Chana first married at the age of 17, with his last wedding taking place in his 50s. During a 2007 interview with Arab News, Chana said: “I want to expand the family as much as possible.”


Afghan translators of departing foreign forces face a mortal danger: Taliban retaliation

Afghan translators of departing foreign forces face a mortal danger: Taliban retaliation
Updated 16 June 2021

Afghan translators of departing foreign forces face a mortal danger: Taliban retaliation

Afghan translators of departing foreign forces face a mortal danger: Taliban retaliation
  • Planned withdrawal by US and NATO troops will leave thousands of interpreters and other assistants exposed
  • Process of resettlement in Western countries complicated by need for recommendation letters and other documents

KABUL: Back in the spring of 2013, Tajik Mohammed was enjoying his leave in the small garden of his family home in the lush village of Kapisa when he learnt that the Taliban had put him on a blacklist. His crime? He was working as a translator for the US military.

Under cover of night, the high-school graduate was forced to flee 110 kilometers south to Kabul, the Afghan capital, where he has remained ever since. His family followed after the Taliban “threw a hand grenade one day” at their house, thinking he was there.

Mohammed, 32, worked for American troops in restive Ghazni province, which lies on the main highway leading to the Taliban’s bastion of support in the south.

He subsequently lost his job for failing to return to duty on time because he could not travel by air from Kapisa to Ghazni. He pointed out that if he had taken the trip by road, the Taliban would have killed him.

He and thousands like him are living in fear. In April, US President Joe Biden announced that he would be withdrawing the estimated 3,500 American troops stationed in Afghanistan by September, 20 years after the Al-Qaeda attacks on New York City and Washington, D.C.

Officials at the US embassy said they could not provide data on the percentage of applicants who had been turned down for special immigration visas or the number of former translators and employees who had been killed over the years. (AFP)

The withdrawals started on May 1. Departing with the American forces are their NATO allies and thousands of foreign military contractors. They leave behind those Afghans who have worked as translators, cooks, cleaners, and guards. Many are fearful that the militants will seek retaliation.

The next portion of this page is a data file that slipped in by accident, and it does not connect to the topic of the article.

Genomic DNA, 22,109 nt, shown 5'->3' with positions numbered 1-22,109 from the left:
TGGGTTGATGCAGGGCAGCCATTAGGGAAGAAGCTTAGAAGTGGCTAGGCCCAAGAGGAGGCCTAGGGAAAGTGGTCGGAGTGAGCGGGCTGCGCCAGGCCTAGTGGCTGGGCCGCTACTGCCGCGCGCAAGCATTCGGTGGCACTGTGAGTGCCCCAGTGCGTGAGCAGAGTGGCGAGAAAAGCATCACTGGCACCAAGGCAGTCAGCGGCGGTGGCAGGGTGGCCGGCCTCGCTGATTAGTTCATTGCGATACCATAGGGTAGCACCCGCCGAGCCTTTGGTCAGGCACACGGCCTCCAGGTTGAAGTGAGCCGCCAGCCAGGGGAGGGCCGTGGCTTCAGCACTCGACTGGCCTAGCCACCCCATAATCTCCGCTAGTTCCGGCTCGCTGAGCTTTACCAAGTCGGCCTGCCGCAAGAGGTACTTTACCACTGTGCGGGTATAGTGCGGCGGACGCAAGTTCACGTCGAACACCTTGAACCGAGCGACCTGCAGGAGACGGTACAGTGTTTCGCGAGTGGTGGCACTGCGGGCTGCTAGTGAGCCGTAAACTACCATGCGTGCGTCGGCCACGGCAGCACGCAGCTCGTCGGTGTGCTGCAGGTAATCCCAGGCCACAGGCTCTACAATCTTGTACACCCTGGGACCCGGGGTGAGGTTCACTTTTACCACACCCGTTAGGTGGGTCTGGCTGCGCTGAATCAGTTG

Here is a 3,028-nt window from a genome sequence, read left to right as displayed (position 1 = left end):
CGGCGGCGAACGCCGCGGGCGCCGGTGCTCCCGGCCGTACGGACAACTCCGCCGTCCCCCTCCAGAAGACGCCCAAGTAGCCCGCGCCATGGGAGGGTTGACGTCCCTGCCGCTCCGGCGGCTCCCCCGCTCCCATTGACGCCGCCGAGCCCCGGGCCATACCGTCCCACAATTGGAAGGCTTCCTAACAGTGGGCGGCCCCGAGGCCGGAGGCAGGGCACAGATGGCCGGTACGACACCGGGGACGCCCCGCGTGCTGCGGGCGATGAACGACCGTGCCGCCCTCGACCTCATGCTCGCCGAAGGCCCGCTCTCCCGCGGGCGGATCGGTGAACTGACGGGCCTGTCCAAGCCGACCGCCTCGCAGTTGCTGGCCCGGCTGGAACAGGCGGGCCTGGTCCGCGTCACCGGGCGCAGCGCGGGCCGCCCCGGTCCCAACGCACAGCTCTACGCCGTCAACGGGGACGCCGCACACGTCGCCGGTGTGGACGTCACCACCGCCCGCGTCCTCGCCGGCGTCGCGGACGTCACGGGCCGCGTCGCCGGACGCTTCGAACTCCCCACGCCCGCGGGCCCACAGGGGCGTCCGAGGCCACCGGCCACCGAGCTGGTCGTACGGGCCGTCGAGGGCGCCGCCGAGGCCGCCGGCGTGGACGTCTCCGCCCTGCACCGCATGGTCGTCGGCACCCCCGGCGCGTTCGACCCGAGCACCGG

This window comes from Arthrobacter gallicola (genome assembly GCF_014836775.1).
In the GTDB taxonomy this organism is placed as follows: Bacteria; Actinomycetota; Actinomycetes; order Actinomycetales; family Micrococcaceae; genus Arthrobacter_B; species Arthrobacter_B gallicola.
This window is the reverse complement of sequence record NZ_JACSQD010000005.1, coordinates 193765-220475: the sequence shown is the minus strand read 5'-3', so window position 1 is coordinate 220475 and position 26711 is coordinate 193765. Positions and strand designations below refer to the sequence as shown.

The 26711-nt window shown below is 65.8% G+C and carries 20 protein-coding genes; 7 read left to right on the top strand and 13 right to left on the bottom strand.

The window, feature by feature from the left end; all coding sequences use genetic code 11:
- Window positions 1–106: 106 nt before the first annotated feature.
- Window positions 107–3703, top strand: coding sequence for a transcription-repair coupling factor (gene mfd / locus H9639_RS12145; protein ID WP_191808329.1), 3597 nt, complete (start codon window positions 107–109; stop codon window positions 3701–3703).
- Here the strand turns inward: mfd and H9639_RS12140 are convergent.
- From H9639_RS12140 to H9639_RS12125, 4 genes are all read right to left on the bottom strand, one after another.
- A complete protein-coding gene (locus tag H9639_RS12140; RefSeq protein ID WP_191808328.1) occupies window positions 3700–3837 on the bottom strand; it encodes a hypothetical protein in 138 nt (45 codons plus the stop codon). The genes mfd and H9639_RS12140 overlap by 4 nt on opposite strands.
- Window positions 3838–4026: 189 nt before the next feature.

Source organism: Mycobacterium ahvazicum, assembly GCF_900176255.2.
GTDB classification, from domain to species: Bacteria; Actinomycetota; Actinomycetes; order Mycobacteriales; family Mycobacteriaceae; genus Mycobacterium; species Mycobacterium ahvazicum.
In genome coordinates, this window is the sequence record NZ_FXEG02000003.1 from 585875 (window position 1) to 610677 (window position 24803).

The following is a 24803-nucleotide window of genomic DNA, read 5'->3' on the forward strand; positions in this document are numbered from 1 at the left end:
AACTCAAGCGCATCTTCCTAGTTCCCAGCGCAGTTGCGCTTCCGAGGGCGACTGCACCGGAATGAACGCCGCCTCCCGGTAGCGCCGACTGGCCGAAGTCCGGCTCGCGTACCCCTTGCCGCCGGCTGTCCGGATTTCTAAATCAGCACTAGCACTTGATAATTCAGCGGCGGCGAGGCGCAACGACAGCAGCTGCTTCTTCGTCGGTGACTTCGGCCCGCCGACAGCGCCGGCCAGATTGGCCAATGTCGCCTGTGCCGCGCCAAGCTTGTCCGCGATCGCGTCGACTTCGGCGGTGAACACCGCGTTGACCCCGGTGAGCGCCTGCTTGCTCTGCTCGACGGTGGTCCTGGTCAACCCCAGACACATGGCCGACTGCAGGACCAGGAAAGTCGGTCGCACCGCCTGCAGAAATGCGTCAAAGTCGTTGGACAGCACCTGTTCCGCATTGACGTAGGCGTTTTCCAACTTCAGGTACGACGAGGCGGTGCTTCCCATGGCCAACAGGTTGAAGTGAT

US-led efforts to reconcile the Taliban with the government of Afghan President Ashraf Ghani in Kabul have not borne fruit since talks began in Qatar last year.

Last week the Taliban, a grouping of mainly Pashtun militants who harbored Osama bin Laden and ruled Afghanistan for five years until 2001, said that they no longer considered the former employees of foreign forces as “foes.” But the militants noted that the workers needed to show “remorse” and should not use “danger” as an excuse to bolster their push for a “fake asylum case.”

In the past, the Taliban openly preached that Afghan translators should be killed. “You are a legitimate target for the Taliban even if you have served for one day for the foreign forces. I have no faith in the Taliban’s promise,” Mohammed told Arab News.

“Who killed so many journalists and civil society activists? Of course, (it was) the Taliban. But they did not take responsibility for them. We risked our lives while working for the foreign forces and now that they are leaving, there is no guarantee at all for our future and we face risk again,” he said.

Mohammed is a member of the Afghans Left Behind Association (ALBA), a union of 2,000 former translators and workers. The group was recently formed with the purpose of highlighting the voices and concerns of those who say they will be targeted once NATO forces leave.

Last week, ALBA held its first large-scale gathering under tight security in Kabul. A number of the former translators wore masks to protect their identities. No One Left Behind, an American non-profit organization that advocates for the relocation of Afghan interpreters to the US, said that according to US media reports more than 300 translators or their relatives had been killed since 2014.

Omid Mahmoodi, an ALBA press officer, said the Taliban killed at least one member of the union, named as Sohail Pardis, as he was driving in Khost province in southeastern Afghanistan, near the border with Pakistan.

In April, US President Joe Biden announced that he would be withdrawing the estimated 3,500 American troops stationed in Afghanistan by September. (AFP)

Another translator said he had moved to Kabul from his native Nangarhar province after receiving a threatening telephone call, naming him as an “apostate” who “deserved to be killed.”

Thousands have submitted applications for special immigration visas (SIVs) which allow them to emigrate to the US. Successful applicants need to prove that they served with US forces for at least two years and demonstrate that they provided “faithful and valuable service.”

This is usually attested by US military officers in the form of a letter of recommendation. Successful applicants typically also need to show that they have received evidence that they had been threatened. Those who are unsuccessful often lack documentation or are the subject of “derogatory information.”

The translators have been the eyes and ears for American troops and accompanied them during military campaigns against the Taliban and other militants. They have helped with the arrests of insurgents as well as the controversial searching of homes.